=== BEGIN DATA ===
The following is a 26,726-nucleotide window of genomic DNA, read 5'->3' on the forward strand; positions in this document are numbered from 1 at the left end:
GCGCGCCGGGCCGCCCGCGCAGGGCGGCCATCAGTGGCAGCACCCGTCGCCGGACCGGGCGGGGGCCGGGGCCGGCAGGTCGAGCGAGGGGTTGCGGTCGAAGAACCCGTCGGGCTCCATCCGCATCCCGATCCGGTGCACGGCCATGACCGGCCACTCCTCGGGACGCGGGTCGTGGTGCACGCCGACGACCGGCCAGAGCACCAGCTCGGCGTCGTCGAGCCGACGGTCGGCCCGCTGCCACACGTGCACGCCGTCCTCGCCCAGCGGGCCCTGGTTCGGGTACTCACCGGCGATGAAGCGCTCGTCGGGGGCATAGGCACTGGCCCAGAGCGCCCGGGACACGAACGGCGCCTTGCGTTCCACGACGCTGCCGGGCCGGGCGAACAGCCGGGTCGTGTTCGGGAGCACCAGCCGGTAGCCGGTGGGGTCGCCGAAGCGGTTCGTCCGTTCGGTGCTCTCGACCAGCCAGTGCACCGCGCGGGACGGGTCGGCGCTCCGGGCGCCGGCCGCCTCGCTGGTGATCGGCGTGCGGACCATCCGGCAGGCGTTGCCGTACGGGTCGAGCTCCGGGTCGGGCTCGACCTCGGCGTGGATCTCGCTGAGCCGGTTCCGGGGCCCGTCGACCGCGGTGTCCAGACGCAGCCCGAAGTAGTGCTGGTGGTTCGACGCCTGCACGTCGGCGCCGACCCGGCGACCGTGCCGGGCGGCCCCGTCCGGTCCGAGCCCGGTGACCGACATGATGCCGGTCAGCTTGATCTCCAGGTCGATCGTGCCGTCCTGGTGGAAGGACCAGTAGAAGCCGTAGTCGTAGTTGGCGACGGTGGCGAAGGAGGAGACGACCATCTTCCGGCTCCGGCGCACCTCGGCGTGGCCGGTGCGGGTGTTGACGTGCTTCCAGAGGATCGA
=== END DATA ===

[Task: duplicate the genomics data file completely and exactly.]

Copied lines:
The following is a 26,726-nucleotide window of genomic DNA, read 5'->3' on the forward strand; positions in this document are numbered from 1 at the left end:
GCGCGCCGGGCCGCCCGCGCAGGGCGGCCATCAGTGGCAGCACCCGTCGCCGGACCGGGCGGGGGCCGGGGCCGGCAGGTCGAGCGAGGGGTTGCGGTCGAAGAACCCGTCGGGCTCCATCCGCATCCCGATCCGGTGCACGGCCATGACCGGCCACTCCTCGGGACGCGGGTCGTGGTGCACGCCGACGACCGGCCAGAGCACCAGCTCGGCGTCGTCGAGCCGACGGTCGGCCCGCTGCCACACGTGCACGCCGTCCTCGCCCAGCGGGCCCTGGTTCGGGTACTCACCGGCGATGAAGCGCTCGTCGGGGGCATAGGCACTGGCCCAGAGCGCCCGGGACACGAACGGCGCCTTGCGTTCCACGACGCTGCCGGGCCGGGCGAACAGCCGGGTCGTGTTCGGGAGCACCAGCCGGTAGCCGGTGGGGTCGCCGAAGCGGTTCGTCCGTTCGGTGCTCTCGACCAGCCAGTGCACCGCGCGGGACGGGTCGGCGCTCCGGGCGCCGGCCGCCTCGCTGGTGATCGGCGTGCGGACCATCCGGCAGGCGTTGCCGTACGGGTCGAGCTCCGGGTCGGGCTCGACCTCGGCGTGGATCTCGCTGAGCCGGTTCCGGGGCCCGTCGACCGCGGTGTCCAGACGCAGCCCGAAGTAGTGCTGGTGGTTCGACGCCTGCACGTCGGCGCCGACCCGGCGACCGTGCCGGGCGGCCCCGTCCGGTCCGAGCCCGGTGACCGACATGATGCCGGTCAGCTTGATCTCCAGGTCGATCGTGCCGTCCTGGTGGAAGGACCAGTAGAAGCCGTAGTCGTAGTTGGCGACGGTGGCGAAGGAGGAGACGACCATCTTCCGGCTCCGGCGCACCTCGGCGTGGCCGGTGCGGGTGTTGACGTGCTTCCAGAGGATCGA